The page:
Traditionally, algorithms for univariate polynomials have been studied when the input polynomials are given in a dense form, as a vector of all coefficients. More recent work has focused on the supersparse representation of a polynomial by a list of pairs of nonzero coefficients and their corresponding exponents. In fact, studying algorithms for the supersparse representation is an important practical issue, as this is the way polynomials are represented by default in most computer algebra systems such as Maple and Mathematica.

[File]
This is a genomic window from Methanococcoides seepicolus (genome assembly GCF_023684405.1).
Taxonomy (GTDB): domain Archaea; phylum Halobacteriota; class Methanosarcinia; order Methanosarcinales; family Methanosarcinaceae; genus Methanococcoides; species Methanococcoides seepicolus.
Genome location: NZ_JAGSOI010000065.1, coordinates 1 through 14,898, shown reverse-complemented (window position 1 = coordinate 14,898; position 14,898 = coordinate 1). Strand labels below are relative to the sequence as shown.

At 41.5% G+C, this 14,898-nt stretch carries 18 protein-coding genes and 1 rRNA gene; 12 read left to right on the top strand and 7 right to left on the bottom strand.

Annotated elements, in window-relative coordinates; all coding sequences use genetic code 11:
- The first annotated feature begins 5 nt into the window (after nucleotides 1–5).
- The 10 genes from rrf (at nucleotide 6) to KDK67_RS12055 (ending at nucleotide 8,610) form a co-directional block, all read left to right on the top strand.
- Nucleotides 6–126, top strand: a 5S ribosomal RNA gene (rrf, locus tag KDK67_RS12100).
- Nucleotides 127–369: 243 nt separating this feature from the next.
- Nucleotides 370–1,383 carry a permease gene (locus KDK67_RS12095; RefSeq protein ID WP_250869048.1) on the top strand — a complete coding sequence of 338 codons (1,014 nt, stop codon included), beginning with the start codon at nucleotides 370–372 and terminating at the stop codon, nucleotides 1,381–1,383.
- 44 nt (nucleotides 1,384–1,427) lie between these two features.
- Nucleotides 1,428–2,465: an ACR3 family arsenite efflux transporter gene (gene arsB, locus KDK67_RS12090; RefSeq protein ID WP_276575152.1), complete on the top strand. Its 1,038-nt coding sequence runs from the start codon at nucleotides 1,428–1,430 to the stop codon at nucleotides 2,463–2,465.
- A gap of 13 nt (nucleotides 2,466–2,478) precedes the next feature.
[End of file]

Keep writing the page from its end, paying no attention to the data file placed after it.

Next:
We give new algorithms for two important problems when the input is given as a supersparse polynomial. First, we give an algorithm to interpolate an unknown integer polynomial in the sparsest shifted power basis, given a method or black box for evaluating that polynomial at a point modulo a prime. Second, the question of decomposing a univariate polynomial is investigated when the input is supersparse, with a few elementary hardness results, as well as new algorithms to compute sparse decompositions. Some interesting connections are noted to long-standing open problems studied by Erdös, Schinzel and others.